In Berdel v. Progressive Michigan Insurance Company, unpublished opinion per curiam of the Court of Appeals decided October 25, 2011, (Docket No. 302954), the Court of Appeals held that Plaintiff’s declaratory Judgment action against Progressive was not yet ripe for adjudication. On October 13, 2009, the plaintiff sustained a serious elbow fracture in an automobile accident. Plaintiff was a passenger in a vehicle that collided with another vehicle when the other vehicle turned in front of the vehicle plaintiff was in without warning.
At the time of the accident, plaintiff carried a health insurance policy with a German company, Central Krankenversicherung AG (“Central”), and a coordinated or excess no-fault insurance policy with the defendant, Progressive Michigan Insurance Company. Following the accident, Central paid about $75,000 in medical bills and related expenses that were incurred as a result of the accident. Plaintiff filed a separate tort claim against the driver of the other vehicle involved in the accident, seeking noneconomic damages. Central notified plain-tiff that it would seek reimbursement for the medical expenses it paid from any recovery plaintiff received from the other driver pursuant to German law.
On January 8, 2010, plaintiff filed a complaint alleging that defendant breached the excess medical benefits policy when it re-fused to make payments that plaintiff alleged were required under the policy. After Central notified plaintiff of its intent to seek reimbursement from any recovery plaintiff obtained from the other driver, plain-tiff amended his complaint against defendant to seek reimbursement from defendant in the event that plaintiff had to reimburse Central from his non-economic damages in his pending tort case.
Plaintiff and defendant settled all the issues except the issue regarding whether defendant would have to reimburse plaintiff in the event that plaintiff recovered in tort and was required to reimburse Central from that recovery. On the issue of reimbursement, the trial court concluded that “in the event plaintiff is required to reimburse his health insurance carrier from his tort recovery for any amounts paid... [defendant] must reimburse plaintiff the same amount.”
On Appeal, Defendant Progressive argued that the trial court followed federal law instead of binding Michigan law. Defendant maintained that it should not be required to reimburse plaintiff in the event that plaintiff had to reimburse his medical insurer, Central, from any tort recovery plaintiff may have. Instead of deciding the case based upon the arguments presented by the parties, the Court went in a different direction. In this regard, although not raised on below or on appeal, the Court decided the case on whether the issue was ripe for adjudication.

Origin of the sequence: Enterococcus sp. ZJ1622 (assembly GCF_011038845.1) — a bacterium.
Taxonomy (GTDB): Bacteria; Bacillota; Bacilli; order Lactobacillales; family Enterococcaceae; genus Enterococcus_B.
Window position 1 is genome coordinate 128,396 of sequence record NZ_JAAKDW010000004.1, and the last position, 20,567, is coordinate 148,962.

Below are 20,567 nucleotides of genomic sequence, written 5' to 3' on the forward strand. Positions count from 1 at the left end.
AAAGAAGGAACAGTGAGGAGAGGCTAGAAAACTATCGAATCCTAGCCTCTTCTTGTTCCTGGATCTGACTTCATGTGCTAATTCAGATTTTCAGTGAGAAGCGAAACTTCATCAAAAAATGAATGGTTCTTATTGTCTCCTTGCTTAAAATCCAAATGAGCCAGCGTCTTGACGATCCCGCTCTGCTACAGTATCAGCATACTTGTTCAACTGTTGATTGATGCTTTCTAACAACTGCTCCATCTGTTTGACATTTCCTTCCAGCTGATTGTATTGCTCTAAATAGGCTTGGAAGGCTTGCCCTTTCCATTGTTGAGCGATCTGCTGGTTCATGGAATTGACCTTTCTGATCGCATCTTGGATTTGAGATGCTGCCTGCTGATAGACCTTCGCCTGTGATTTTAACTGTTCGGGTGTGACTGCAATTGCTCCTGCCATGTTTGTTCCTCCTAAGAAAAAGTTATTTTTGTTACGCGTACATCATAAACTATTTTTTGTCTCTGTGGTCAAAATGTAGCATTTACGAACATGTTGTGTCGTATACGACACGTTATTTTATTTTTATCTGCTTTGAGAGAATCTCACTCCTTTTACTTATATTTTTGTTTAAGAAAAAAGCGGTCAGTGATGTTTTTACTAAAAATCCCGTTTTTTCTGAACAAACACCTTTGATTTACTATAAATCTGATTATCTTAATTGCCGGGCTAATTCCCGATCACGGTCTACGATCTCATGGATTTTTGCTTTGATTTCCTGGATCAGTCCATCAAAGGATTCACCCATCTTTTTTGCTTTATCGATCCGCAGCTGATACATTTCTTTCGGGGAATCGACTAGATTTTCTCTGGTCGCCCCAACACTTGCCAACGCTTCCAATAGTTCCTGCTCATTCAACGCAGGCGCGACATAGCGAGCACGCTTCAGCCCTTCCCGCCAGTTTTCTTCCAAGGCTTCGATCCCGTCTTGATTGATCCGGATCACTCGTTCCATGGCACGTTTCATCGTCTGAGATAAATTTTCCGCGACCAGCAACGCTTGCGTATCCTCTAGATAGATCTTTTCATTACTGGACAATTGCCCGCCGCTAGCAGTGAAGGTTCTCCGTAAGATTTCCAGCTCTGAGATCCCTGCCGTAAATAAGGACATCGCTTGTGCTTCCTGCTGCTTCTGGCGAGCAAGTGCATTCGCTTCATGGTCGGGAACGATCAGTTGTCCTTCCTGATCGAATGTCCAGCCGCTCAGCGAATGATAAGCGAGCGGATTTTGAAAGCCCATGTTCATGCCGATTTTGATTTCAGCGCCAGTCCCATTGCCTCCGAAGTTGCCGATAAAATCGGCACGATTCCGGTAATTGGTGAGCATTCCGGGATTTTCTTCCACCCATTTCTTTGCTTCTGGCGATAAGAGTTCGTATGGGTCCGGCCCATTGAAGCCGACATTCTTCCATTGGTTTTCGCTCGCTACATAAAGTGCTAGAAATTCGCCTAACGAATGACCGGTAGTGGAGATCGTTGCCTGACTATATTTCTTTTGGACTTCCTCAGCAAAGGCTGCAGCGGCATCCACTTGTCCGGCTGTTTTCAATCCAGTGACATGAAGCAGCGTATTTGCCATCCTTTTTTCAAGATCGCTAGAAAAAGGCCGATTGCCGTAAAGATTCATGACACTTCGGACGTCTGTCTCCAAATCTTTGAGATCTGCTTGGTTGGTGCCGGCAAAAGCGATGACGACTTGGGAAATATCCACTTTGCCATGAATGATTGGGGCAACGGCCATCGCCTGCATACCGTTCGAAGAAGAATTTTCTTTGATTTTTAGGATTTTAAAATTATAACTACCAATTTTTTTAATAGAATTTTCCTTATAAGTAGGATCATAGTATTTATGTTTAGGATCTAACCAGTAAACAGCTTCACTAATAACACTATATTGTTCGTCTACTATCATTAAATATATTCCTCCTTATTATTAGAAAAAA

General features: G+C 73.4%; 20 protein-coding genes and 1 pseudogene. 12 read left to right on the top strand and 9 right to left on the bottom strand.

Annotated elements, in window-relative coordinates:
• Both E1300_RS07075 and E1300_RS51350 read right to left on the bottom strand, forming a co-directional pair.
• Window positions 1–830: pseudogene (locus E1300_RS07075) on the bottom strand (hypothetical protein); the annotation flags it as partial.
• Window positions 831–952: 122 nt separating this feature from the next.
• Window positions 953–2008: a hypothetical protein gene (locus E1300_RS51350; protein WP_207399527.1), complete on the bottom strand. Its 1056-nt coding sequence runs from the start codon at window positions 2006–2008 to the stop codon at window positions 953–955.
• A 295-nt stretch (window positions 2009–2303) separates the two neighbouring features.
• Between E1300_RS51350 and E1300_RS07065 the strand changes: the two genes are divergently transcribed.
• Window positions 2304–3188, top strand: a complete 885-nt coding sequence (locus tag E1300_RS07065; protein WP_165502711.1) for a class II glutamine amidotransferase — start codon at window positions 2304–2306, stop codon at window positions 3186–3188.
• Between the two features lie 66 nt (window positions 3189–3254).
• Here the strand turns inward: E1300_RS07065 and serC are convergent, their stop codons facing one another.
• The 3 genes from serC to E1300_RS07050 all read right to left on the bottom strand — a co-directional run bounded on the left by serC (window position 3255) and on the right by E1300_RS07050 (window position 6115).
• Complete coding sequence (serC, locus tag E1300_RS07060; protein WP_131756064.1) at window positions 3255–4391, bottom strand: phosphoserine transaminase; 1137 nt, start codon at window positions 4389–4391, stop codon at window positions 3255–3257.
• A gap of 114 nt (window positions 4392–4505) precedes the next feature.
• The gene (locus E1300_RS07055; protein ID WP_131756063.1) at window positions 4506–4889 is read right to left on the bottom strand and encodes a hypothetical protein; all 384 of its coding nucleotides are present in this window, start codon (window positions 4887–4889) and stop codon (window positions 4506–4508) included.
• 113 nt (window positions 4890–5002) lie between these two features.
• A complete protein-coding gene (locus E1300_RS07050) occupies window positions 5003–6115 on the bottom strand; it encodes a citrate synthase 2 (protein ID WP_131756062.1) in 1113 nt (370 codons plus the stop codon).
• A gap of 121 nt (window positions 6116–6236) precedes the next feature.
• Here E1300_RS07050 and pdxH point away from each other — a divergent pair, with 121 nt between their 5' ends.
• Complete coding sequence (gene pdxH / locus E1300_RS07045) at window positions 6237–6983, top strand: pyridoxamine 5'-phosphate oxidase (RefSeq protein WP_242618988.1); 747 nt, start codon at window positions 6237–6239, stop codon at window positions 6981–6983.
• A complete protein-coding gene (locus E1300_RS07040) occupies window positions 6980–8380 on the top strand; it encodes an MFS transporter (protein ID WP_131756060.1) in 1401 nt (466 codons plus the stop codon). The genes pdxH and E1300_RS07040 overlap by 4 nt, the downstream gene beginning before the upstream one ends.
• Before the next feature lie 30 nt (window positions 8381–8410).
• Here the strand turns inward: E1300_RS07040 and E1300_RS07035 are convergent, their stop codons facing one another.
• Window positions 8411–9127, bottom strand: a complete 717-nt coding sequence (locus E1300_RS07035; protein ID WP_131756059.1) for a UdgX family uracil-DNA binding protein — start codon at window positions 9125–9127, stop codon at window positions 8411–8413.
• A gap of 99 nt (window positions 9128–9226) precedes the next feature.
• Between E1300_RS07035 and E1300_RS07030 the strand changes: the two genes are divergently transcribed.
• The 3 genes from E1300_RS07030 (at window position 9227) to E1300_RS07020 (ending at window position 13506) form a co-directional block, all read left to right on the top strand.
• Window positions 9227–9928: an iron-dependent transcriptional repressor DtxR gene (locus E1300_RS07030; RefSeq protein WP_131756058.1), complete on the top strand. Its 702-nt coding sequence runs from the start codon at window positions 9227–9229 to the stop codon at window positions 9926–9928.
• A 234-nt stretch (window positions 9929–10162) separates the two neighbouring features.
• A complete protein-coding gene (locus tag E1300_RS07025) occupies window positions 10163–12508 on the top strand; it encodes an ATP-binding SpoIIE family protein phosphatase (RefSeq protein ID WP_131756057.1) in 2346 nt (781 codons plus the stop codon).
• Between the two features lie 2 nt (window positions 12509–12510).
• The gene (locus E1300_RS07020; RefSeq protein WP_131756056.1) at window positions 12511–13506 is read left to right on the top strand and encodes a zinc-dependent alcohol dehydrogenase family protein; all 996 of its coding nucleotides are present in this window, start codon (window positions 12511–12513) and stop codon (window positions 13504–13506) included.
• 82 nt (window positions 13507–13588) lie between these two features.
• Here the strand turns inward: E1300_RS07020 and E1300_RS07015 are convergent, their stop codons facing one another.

The doctrine of ripeness focuses on the timing of an action, and is “designed to prevent the adjudication of hypothetical or contingent claims before an actual injury has been sustained.” “A claim is not ripe if it rests upon contingent future events that may not occur as anticipated, or may not occur at all.”
In this case, the Court held that the trial court decided an indemnification claim that was not ripe because it rested on two contingent future events: (1) that plaintiff would recover from the allegedly negligent driver in tort, and (2) that plain-tiff would be required to reimburse the health in-surer out of his tort recovery. The Court noted that there was no indication in the record that plaintiff has or will recover in tort, or that the health insurer has or will recover any money obtained by plaintiff as a result of the tort law-suit.
Thus, the Court stated the claim rested upon two contingent future events that are also contingent up-on each other, i.e. plaintiff’s health insurer will not at-tempt to obtain reimbursement if plaintiff does not recover in tort. In summary, the Court held that the issue could not be decided because there was no actual controversy - the entire claim is premised on the idea that defendant might have to reimburse plaintiff if a future contingent event occurs. The Court, in our opinion, failed to recognize the one year back rule, and that plaintiff was required to file the lawsuit based on the possible contingent events in order to avoid the application of the one year back rule. We believe that the lawsuit should have been stayed until the other matters were resolved, and not dismissed by the Court.